Guest opinion: Intervention and legality in Syria
The legality of U.S. military action in Syria has generated debates among Americans and around the globe. The U.S. government has the obligation to satisfy two legal authorities to demonstrate that such action would be lawful.
First, there must be an appropriate exercise of war power under domestic law, which respects the relationship between the president and Congress. Second, an international legal justification must be identified. Although some people believe that only domestic law is relevant, for a civilized nation both legal requirements are equally important. The Iraq war launched in 2003 was an instance where President Bush had strong domestic approval to use force in Iraq, but international legal authority was not achieved. Therefore, in the case of Syria, it is important for the United States to take military action within the confines of international law.
Under the U.N. charter, international law permits military action in two situations. One is self-defense, when a country is attacked or is in imminent threat of attack from another country. The other is collective security, when a country’s action poses a threat to or breaches international peace and security. Under the latter, a country or international community can take military action with the authorization of the U.N. Security Council. There is no doubt that killing thousands of people with chemical weapons is illegal and a breach of international peace and security. Therefore, this matter falls within the scope of the collective security of the U.N. charter.
The Obama administration has made its best efforts to get U.N. Security Council authorization for military action in Syria, but Russia and China have vetoed resolutions and will probably continue to do so.
Recently, the United States joined Russia in pursuing a diplomatic solution to the Syrian chemical weapons crisis. Russia has put forward the Russian disposal plan, in which Syria is now obligated to ban the manufacture, use or stockpile of chemical weapons under the international convention on chemical weapons. Syria has signed the convention and now has 30 days to declare its stockpile of banned chemical weapons and destroy it under international supervision.
This diplomacy might change or at least prolong the issue of military actions in Syria. It will take even longer, depending upon the size of the stockpile, to destroy and verify the sites and destruction. In any case, this diplomatic path seems to be the most viable until tested.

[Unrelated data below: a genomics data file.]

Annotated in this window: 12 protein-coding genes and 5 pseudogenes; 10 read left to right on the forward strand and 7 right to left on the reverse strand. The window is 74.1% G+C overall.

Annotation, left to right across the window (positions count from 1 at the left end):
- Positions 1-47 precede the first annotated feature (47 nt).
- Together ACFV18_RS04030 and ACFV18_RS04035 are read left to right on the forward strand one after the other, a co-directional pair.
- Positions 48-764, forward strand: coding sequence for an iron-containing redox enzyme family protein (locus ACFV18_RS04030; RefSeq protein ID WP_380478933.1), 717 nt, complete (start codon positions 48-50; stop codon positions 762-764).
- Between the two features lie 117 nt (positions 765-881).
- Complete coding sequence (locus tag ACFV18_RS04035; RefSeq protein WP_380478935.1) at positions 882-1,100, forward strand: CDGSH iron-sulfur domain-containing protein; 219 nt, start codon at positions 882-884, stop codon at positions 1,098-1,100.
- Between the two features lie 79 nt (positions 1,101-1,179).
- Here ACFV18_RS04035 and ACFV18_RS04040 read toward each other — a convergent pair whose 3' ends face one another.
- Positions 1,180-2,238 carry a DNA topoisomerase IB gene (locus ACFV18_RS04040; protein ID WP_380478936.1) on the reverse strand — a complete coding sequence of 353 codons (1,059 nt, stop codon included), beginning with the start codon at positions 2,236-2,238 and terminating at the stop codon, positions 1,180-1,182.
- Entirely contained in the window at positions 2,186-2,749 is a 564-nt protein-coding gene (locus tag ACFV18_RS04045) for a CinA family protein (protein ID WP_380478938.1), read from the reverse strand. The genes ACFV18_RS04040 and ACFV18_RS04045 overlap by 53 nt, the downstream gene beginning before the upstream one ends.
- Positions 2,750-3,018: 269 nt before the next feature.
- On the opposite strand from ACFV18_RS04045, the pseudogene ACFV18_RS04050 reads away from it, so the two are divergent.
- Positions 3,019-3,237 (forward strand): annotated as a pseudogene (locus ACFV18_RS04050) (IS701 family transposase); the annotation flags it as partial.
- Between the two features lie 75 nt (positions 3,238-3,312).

In this situation, the United States has several challenges:
• Accept the disposal plan for Syrian chemical weapons as Russia has proposed (which is already the case).
• Introduce standards for full cooperation from the Assad regime when it comes to verification. (In Libya, Moammar Gadhafi voluntarily declared the possession of chemical weapons and promised to get rid of them in 2004. In November 2011, the Libyan government declared that it found more chemical weapon stockpiles. To this day, all of the stockpiles have not been destroyed.) It is believed that Syria has more stockpiles than Libya, so the process would take a long time.
• Assure the safety of chemical weapons while in storage and during the movement for destruction.
• Establish clear consequences if Syria were to use chemical weapons again.
• Reach an agreement with Russia that if evidence emerges of the Assad regime’s culpability for the Aug. 21 attack, those responsible would face criminal responsibility. (Gadhafi shook hands with Western leaders – President George W. Bush and British Prime Minister Tony Blair – and signed the Conventions on Ban of Chemical and Biological Weapons. However, he was not given the green light to remain in power. The Libyan people got rid of him with the help of U.N. Security Council and NATO. The same could be the case in Syria.)
Diplomacy is one of the options under international law that would avoid the 2003 Iraq scenario. Legal options for military action seem slim, partly due to the veto option embedded in the U.N. charter. The law of war suggests that necessary force can be used to achieve a military objective. If the objective is not achievable by military action, the action is not desired. Given the involvement of fundamentalists within the rebel groups in Syria (as was the case in Libya), the United States faces several legal and political challenges.
It must use this diplomatic effort successfully. First, so that chemical weapons will not be used again. Second, to show the world it is serious about non-use of force when force is not necessary. Finally, to demonstrate respect for international law so it can rely on it and also make other countries rely on it in the future.
Upendra Acharya is an associate professor at the Gonzaga University School of Law.